The local economies of our two villages are different, mainly due to the geography. Nuapapu has much greater access to farmland, so most men daily go to the bush and farm their plots. Those with a surplus of crops (which are usually limited to root crops, taro leaves, kava, and fruit) choose to share them with extended family or try to sell them in the market. Matamaka, on the other hand, has far less access to farmland, but their houses are much closer to the sea. So inadvertently, the men of Matamaka have grown to depend on the ocean. For the men who are hard working and want to earn extra money for their families, this means that they spend very extended periods of time spear fishing - filling multiple, giant coolers with fish to sell in town.
One of my closest friends in Matamaka is very hard working and seems to be a leader in the fisherman community. He and some other men typically spend multiple days and nights on "fishing trips" a couple times a month. At first, I assumed that they were merely going to a nearby island and spear fishing there - I figured that there were plenty of good spots. However, a few months ago, he told me that they actually go to a place that is very, very far away. Apparently, he drives his small boat with its meager 15 horsepower engine to a reef that is very close to Ha'apai.
Ha'apai is the middle island group of Tonga, between Tongatapu and Vava'u. Having spent the full 24 hours on the lumbering ferry between these island groups, I was already well aware that this was a huge stretch of ocean, with not much in between the island groups. Yet according to my friend, people from Vava'u have been going to this place for generations. It's an uninhabited place, with a few untouched, tiny islands and some massive corals reefs that are teeming with fish. Men from Matamaka spend around 8 hours on what is surely a treacherous boat ride to reach the spot. Then, they construct a small sleeping shelter and do nothing but eat, sleep, and fish for a few days. Upon hearing this, a few thoughts ran through my mind.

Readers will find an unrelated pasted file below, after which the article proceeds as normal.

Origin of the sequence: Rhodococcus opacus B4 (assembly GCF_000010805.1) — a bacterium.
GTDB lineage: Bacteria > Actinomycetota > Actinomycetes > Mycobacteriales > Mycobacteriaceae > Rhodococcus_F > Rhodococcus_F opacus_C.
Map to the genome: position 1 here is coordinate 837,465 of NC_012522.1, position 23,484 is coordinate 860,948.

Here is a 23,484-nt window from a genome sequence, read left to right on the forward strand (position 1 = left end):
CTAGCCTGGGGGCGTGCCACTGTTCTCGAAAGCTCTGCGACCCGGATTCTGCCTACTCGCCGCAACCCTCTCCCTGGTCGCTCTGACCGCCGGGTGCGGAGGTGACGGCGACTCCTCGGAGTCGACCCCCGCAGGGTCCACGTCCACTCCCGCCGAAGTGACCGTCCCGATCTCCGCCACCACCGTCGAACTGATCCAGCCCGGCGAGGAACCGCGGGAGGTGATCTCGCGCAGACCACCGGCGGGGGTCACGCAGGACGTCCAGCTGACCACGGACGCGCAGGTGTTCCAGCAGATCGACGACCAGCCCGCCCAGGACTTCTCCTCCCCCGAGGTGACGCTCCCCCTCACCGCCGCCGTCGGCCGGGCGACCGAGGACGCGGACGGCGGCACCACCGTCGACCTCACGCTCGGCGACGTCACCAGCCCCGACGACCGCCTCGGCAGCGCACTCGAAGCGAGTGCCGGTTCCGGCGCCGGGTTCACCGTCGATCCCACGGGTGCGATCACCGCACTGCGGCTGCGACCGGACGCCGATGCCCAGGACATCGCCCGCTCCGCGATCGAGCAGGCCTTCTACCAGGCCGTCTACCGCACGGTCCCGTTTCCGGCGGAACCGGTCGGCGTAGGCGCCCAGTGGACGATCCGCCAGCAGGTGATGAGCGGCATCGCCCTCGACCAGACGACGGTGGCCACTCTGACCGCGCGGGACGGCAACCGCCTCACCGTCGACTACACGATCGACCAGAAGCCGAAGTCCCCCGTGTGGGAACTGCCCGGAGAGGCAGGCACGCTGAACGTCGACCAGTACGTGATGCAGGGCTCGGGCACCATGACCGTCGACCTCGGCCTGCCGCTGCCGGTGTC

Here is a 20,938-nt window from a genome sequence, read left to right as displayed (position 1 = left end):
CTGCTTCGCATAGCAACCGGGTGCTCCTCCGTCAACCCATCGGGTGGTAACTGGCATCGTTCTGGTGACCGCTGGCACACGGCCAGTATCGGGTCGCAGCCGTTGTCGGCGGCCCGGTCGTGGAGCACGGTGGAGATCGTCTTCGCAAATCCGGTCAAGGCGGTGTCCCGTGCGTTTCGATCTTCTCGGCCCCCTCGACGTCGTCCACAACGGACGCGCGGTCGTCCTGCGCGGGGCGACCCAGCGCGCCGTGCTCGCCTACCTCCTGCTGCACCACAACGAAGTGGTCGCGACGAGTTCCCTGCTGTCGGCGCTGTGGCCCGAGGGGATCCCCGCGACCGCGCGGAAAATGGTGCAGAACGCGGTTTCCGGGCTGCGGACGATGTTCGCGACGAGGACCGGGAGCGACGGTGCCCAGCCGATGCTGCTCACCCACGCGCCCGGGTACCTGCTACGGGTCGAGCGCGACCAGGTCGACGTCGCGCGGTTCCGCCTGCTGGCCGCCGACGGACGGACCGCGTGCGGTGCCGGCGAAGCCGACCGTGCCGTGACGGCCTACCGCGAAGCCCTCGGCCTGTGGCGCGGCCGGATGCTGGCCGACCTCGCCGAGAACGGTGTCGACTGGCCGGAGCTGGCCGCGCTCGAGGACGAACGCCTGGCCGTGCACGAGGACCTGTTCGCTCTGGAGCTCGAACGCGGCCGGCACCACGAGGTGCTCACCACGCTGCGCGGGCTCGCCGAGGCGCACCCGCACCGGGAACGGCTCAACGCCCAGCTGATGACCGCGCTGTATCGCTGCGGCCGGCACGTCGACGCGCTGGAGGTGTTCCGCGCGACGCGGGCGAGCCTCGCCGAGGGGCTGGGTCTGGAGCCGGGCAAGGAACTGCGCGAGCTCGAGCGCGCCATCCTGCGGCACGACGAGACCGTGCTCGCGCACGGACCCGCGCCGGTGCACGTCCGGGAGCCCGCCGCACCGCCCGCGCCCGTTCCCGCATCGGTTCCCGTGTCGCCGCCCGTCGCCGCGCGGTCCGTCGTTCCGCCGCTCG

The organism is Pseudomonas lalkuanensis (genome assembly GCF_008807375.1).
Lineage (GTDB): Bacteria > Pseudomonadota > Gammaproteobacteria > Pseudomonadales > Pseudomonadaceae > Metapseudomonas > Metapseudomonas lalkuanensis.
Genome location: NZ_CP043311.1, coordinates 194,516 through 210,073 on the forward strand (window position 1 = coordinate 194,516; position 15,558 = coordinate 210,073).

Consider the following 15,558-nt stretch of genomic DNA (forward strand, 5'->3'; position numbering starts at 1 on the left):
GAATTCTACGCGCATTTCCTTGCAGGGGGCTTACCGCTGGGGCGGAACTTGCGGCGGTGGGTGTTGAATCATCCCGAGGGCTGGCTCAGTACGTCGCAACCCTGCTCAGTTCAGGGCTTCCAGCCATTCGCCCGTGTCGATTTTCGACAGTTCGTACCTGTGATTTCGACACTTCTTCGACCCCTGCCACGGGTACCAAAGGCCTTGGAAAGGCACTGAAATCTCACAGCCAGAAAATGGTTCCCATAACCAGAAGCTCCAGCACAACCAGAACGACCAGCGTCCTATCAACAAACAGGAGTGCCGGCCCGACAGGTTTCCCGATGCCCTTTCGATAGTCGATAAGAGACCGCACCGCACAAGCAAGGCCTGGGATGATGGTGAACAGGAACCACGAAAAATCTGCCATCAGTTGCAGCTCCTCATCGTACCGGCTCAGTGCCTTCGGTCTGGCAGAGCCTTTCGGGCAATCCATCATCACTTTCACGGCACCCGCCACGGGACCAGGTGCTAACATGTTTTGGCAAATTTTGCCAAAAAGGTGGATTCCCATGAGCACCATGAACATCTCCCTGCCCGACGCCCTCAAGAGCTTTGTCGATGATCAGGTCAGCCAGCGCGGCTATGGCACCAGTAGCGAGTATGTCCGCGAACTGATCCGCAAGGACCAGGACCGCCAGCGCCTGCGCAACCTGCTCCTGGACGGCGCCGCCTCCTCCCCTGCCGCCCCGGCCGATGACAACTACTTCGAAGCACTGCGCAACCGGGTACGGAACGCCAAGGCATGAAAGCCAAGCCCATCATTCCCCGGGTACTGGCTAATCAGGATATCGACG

At first, I was amazed at the feat. How downright hardcore a trip like this seemed. But being quite familiar with what kind of seas these boats can handle, not to mention how many times I've already seen an engine break down, I naturally wondered about the safety of a trip like this. When I mentioned this to my friend and his family, they admitted that it is dangerous, but that they pray and trust the Lord to protect them.
About a week and a half ago during kava, someone told me about three fishermen who had been lost at sea. It had been a weekend of rain and some extremely high winds, the worse that we'd seen yet. The news quickly spread throughout Vava'u that a group of six men from a couple northern villages had gone to this distant reef, without having heard the projected weather forecast. The men arrived at the reefs and had split up at night with their gear, each scouring the vastly spread reefs for fish. The weather hit hard and unexpectedly, just as I remembered, in the middle of the night. According to everyone's stories, only three men managed to make it back to the boat, and with the weather only worsening, the decision was made to attempt the voyage home, leaving behind the other three men.
One of the men who was lost tragically turned out to be a brother of my fisherman friend. When the weather improved, the Tongan government sent a plane and ships to look for the men. Even my friend and some Matamaka men took his boat out to search the seas. But after a few days of unsuccessful searching, the men were pronounced dead. It was a solemn time around all of Vava'u, especially Matamaka. We mourned with and prayed for the families of the lost. A terrible tragedy and a grim reminder of the power and unpredictably of the weather and the seas...